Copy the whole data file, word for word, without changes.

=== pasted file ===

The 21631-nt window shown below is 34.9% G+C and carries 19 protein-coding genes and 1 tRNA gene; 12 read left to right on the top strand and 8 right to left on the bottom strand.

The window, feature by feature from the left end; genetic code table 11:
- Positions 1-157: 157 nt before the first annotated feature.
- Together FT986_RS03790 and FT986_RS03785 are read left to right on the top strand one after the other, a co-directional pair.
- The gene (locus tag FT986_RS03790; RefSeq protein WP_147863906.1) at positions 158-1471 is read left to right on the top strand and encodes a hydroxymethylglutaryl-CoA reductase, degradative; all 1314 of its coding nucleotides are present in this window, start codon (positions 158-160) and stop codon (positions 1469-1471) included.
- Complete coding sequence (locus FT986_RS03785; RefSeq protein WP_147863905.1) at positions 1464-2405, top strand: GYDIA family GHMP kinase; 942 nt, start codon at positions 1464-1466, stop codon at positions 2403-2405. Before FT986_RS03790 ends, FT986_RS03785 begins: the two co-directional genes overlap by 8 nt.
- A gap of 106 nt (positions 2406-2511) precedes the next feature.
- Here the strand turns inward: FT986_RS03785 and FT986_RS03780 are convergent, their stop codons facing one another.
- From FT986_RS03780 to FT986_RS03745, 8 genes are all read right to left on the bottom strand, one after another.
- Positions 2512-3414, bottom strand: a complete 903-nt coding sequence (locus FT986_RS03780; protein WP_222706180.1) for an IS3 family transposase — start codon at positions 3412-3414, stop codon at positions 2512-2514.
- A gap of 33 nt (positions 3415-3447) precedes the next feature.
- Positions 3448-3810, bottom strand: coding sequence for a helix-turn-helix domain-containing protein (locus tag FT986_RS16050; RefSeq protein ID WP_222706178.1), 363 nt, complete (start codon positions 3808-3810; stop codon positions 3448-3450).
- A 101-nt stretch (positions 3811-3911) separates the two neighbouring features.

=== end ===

The 21631-nt window shown below is 34.9% G+C and carries 19 protein-coding genes and 1 tRNA gene; 12 read left to right on the top strand and 8 right to left on the bottom strand.

The window, feature by feature from the left end; genetic code table 11:
- Positions 1-157: 157 nt before the first annotated feature.
- Together FT986_RS03790 and FT986_RS03785 are read left to right on the top strand one after the other, a co-directional pair.
- The gene (locus tag FT986_RS03790; RefSeq protein WP_147863906.1) at positions 158-1471 is read left to right on the top strand and encodes a hydroxymethylglutaryl-CoA reductase, degradative; all 1314 of its coding nucleotides are present in this window, start codon (positions 158-160) and stop codon (positions 1469-1471) included.
- Complete coding sequence (locus FT986_RS03785; RefSeq protein WP_147863905.1) at positions 1464-2405, top strand: GYDIA family GHMP kinase; 942 nt, start codon at positions 1464-1466, stop codon at positions 2403-2405. Before FT986_RS03790 ends, FT986_RS03785 begins: the two co-directional genes overlap by 8 nt.
- A gap of 106 nt (positions 2406-2511) precedes the next feature.
- Here the strand turns inward: FT986_RS03785 and FT986_RS03780 are convergent, their stop codons facing one another.
- From FT986_RS03780 to FT986_RS03745, 8 genes are all read right to left on the bottom strand, one after another.
- Positions 2512-3414, bottom strand: a complete 903-nt coding sequence (locus FT986_RS03780; protein WP_222706180.1) for an IS3 family transposase — start codon at positions 3412-3414, stop codon at positions 2512-2514.
- A gap of 33 nt (positions 3415-3447) precedes the next feature.
- Positions 3448-3810, bottom strand: coding sequence for a helix-turn-helix domain-containing protein (locus tag FT986_RS16050; RefSeq protein ID WP_222706178.1), 363 nt, complete (start codon positions 3808-3810; stop codon positions 3448-3450).
- A 101-nt stretch (positions 3811-3911) separates the two neighbouring features.